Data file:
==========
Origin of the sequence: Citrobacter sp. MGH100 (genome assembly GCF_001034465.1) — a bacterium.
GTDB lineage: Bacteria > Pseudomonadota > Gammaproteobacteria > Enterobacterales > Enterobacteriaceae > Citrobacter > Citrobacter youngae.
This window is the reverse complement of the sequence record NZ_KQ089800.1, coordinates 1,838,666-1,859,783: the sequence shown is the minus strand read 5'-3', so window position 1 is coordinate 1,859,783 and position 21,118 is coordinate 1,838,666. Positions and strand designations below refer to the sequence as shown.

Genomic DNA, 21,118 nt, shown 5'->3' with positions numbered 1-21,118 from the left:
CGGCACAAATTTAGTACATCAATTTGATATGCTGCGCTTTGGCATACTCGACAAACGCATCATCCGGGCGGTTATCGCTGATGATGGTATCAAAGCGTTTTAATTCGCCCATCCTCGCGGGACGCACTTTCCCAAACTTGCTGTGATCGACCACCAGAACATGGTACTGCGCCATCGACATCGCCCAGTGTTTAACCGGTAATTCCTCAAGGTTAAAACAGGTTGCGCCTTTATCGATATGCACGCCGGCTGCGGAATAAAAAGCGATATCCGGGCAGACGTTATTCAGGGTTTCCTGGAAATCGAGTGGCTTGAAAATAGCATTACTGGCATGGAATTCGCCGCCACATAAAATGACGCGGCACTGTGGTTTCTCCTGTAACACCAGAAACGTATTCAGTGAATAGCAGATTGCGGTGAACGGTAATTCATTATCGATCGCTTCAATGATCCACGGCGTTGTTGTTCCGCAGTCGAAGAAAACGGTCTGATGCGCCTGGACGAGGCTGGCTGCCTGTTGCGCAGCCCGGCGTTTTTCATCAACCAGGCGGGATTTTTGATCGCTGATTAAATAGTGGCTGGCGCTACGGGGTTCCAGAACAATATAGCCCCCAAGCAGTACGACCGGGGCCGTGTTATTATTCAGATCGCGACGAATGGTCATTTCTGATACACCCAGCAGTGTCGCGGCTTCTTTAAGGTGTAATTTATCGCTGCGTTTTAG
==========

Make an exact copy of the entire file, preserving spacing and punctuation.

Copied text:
Origin of the sequence: Citrobacter sp. MGH100 (genome assembly GCF_001034465.1) — a bacterium.
GTDB lineage: Bacteria > Pseudomonadota > Gammaproteobacteria > Enterobacterales > Enterobacteriaceae > Citrobacter > Citrobacter youngae.
This window is the reverse complement of the sequence record NZ_KQ089800.1, coordinates 1,838,666-1,859,783: the sequence shown is the minus strand read 5'-3', so window position 1 is coordinate 1,859,783 and position 21,118 is coordinate 1,838,666. Positions and strand designations below refer to the sequence as shown.

Genomic DNA, 21,118 nt, shown 5'->3' with positions numbered 1-21,118 from the left:
CGGCACAAATTTAGTACATCAATTTGATATGCTGCGCTTTGGCATACTCGACAAACGCATCATCCGGGCGGTTATCGCTGATGATGGTATCAAAGCGTTTTAATTCGCCCATCCTCGCGGGACGCACTTTCCCAAACTTGCTGTGATCGACCACCAGAACATGGTACTGCGCCATCGACATCGCCCAGTGTTTAACCGGTAATTCCTCAAGGTTAAAACAGGTTGCGCCTTTATCGATATGCACGCCGGCTGCGGAATAAAAAGCGATATCCGGGCAGACGTTATTCAGGGTTTCCTGGAAATCGAGTGGCTTGAAAATAGCATTACTGGCATGGAATTCGCCGCCACATAAAATGACGCGGCACTGTGGTTTCTCCTGTAACACCAGAAACGTATTCAGTGAATAGCAGATTGCGGTGAACGGTAATTCATTATCGATCGCTTCAATGATCCACGGCGTTGTTGTTCCGCAGTCGAAGAAAACGGTCTGATGCGCCTGGACGAGGCTGGCTGCCTGTTGCGCAGCCCGGCGTTTTTCATCAACCAGGCGGGATTTTTGATCGCTGATTAAATAGTGGCTGGCGCTACGGGGTTCCAGAACAATATAGCCCCCAAGCAGTACGACCGGGGCCGTGTTATTATTCAGATCGCGACGAATGGTCATTTCTGATACACCCAGCAGTGTCGCGGCTTCTTTAAGGTGTAATTTATCGCTGCGTTTTAG